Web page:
When I heard the news of Rise of the Tomb Raider‘s Xbox One exclusivity on yesterday’s morning commute, I clutched a Tomb Raider comic book in my hands and wailed in great sorrow. Okay, not really, mainly because you don’t want to weep openly on a crowded train–but I was upset. I’m feeling better now, since Microsoft confirmed that this is only a timed exclusive, but we don’t know yet how long PlayStation will be Lara-less. It could be months, giving Xbox a nice leg up for holiday 2015, or it could go on for almost a year (like GTA 4’s DLC). That’s disappointing for PlayStation fans. That’s it though: disappointing. Not idiotic, not evil, not a series killer. As upsetting as the news may be for some, and as little as we know about Microsoft and Square Enix’s deal, it still isn’t something Lara and her developers should be punished for.
While the situation itself is confusing, the reason that it’s happening is a little more obvious: mutual profit. Following a string of PR disasters before the Xbox One’s launch, Microsoft is playing from behind, and its comeback plan centers on exclusives. Not surprising, given how exclusive titles have carried its strategy in the past. It needs that to work again if it plans to push more consoles out of the door. Nabbing an established series like Tomb Raider–which has the benefit of a long history and a recent, well-received reboot–will sell Xbox Ones better than an untested new game no one has ever heard of. Although the exclusivity is timed, people will still buy XOs to play Rise of the Tomb Raider. Dip the price a little in 2015, release a bundle with Halo and Lara and… that’s a tempting reason to go green. And let’s not forget: if Sony was the one playing catch-up, as it did with PS3, it’d try EXACTLY the same trick.
So how does Square benefit from this deal? Consider this: Sony sold all ten million of its Square-Enix shares last April, despite Square’s stable finances. That’s not exactly a move you pull when you’re full of confidence. The cause of such a development, and whether the sell-off is related to the Tomb Raider deal, are both hard to say. There’s even talk that Microsoft’s investment could be what made Rise of the Tomb Raider possible, akin to what happened with Nintendo and Bayonetta 2. Microsoft would’ve had to make Square Enix a sweet deal to account for revenue lost by not working with Sony straight away, and surely the sweetest of deals is actually making the project possible. Yes, PS4 and PC-owning fans are upset, but would they be more resentful if the game simply didn’t get made at all?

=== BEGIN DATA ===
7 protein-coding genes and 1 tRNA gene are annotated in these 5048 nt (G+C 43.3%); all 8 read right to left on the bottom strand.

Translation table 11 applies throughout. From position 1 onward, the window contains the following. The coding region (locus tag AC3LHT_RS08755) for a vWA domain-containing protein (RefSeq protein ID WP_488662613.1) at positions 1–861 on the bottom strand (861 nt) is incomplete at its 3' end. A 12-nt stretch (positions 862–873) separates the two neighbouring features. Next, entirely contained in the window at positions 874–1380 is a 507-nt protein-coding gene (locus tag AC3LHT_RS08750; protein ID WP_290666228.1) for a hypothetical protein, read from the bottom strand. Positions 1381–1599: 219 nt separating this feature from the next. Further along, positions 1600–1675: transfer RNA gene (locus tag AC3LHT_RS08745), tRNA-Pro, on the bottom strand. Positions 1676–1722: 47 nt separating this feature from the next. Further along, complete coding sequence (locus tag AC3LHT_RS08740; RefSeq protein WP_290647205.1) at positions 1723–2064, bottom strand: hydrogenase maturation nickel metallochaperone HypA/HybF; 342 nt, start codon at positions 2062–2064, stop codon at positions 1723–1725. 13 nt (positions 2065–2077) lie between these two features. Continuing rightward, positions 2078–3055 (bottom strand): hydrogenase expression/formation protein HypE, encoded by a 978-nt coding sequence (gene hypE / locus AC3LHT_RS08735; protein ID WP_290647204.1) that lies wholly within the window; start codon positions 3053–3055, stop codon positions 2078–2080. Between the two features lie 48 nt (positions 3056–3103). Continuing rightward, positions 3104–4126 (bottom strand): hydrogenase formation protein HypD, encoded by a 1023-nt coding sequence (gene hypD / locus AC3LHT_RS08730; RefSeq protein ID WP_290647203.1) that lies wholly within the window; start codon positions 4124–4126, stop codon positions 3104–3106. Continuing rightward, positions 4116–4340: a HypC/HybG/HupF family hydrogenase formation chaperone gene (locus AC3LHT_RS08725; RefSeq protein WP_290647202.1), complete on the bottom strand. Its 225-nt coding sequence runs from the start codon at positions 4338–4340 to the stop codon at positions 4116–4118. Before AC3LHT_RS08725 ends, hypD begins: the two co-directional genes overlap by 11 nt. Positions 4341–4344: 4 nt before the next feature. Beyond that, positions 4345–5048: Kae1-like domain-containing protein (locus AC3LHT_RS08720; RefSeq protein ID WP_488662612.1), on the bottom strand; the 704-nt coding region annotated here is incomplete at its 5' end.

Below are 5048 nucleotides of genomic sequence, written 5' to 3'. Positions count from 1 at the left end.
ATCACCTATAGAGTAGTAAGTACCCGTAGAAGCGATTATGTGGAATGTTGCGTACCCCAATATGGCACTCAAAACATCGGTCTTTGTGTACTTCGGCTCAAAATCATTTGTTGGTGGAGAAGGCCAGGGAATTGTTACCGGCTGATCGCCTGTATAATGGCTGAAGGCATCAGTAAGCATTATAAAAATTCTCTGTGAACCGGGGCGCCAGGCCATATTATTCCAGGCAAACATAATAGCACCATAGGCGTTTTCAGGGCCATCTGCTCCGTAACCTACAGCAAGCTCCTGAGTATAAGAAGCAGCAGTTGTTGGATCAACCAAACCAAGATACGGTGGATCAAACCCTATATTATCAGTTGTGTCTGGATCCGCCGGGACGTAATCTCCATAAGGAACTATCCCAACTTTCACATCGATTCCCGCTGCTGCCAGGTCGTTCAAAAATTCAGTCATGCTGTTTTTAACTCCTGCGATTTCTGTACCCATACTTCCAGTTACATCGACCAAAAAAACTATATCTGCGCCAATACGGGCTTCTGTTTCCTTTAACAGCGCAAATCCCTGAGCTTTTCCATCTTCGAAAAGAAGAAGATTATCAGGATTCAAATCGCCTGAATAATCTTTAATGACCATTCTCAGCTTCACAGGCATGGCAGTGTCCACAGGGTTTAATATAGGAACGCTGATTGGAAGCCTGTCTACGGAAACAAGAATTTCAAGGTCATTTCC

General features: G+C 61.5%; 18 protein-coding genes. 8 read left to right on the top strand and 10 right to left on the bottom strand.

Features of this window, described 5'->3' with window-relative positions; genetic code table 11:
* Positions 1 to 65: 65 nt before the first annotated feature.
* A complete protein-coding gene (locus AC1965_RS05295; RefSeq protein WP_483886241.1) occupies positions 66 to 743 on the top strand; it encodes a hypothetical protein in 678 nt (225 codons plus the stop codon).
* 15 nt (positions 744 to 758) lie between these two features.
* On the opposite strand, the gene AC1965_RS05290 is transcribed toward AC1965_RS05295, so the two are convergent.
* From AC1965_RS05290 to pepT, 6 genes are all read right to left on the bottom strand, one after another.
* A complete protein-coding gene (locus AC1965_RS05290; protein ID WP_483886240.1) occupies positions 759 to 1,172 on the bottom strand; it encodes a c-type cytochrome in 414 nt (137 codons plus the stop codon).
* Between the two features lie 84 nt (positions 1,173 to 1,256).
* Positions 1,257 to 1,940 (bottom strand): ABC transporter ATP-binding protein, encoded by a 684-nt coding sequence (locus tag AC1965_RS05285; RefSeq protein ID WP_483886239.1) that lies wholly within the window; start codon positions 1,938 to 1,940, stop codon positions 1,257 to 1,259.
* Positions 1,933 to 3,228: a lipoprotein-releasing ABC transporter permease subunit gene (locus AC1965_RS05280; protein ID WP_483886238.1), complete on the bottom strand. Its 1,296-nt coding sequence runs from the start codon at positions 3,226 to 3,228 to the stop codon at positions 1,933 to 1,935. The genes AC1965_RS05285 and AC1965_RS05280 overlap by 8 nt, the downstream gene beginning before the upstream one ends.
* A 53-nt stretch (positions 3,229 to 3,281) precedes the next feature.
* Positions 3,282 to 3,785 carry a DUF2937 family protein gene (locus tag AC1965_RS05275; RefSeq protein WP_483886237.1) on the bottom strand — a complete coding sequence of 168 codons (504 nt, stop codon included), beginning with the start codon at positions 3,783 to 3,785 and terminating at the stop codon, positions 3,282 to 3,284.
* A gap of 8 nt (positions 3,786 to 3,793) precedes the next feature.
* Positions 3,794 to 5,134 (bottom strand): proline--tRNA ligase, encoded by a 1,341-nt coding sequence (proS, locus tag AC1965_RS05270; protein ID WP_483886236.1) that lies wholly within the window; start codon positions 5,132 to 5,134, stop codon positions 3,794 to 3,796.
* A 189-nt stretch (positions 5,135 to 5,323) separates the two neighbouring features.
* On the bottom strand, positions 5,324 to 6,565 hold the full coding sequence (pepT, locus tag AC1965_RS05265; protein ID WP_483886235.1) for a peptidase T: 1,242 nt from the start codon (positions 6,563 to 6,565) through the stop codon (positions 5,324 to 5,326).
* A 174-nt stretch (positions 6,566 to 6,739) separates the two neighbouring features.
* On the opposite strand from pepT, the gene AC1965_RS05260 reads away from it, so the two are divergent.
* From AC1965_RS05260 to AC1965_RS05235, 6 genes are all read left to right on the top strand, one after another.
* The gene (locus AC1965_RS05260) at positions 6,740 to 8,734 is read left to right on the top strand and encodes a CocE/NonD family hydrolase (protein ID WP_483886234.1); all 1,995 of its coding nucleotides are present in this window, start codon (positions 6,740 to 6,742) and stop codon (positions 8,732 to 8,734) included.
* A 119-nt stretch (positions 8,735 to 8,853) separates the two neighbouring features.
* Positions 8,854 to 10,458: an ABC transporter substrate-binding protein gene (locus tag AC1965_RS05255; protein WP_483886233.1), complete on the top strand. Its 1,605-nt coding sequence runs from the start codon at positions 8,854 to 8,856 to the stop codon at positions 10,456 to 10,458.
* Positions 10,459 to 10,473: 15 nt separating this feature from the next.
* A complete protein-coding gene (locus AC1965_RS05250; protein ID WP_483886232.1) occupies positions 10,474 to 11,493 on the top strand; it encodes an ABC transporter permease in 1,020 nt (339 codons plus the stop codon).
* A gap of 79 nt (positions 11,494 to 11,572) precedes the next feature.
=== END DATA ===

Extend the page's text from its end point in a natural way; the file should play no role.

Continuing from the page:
All told, the situation is as confusing as it is frustrating and the fan reaction has been intense to say the least. Beyond the hyperbolic calling for blood, talk of boycotting the franchise and Crystal Dynamics in general has made the rounds. Even a few sympathetic Xbox owners have sworn allegiance to their gamer brethren, vowing not to purchase Rise of the Tomb Raider due to Microsoft and Square Enix’s behavior.
Boycotting the game, however, is only going to hurt the series fans claim to love. Tomb Raider and its developer are not to blame for the exclusivity, and every sale the series loses reduces the likelihood of a further sequel. While Crystal’s own statement talks about how “Our friends at Microsoft have always seen huge potential in Tomb Raider,” the fact is that Square owns both the developer and the brand. They can do whatever they like with it, regardless of what anyone else might want. Even if Crystal was completely against the deal, they would have little say in the matter. Yet they’re the ones bearing the brunt of fan ire.
Square Enix has the final say on where Tomb Raider goes. And ultimately, Square wants the series to be healthy and profitable. That doesn’t mean that Crystal Dynamics loves Lara any less, or wants to take her away from anyone. That isn’t to say that we should all rush out and buy Xboxes NOW NOW NOW, or that no one is allowed to be disappointed over this development. It makes sense to be upset, but to sling insults at creators and boycott something we care about (potentially endangering the future of the series) because it’s not in the format some want to be? When it may never have existed without Microsoft’s support, or may only be a short-lived exclusive? I opined in the general direction of my Tomb Raider comic book because I own a Tomb Raider comic book, and I still love Lara despite any console favoritism. I can only hope everyone else will too.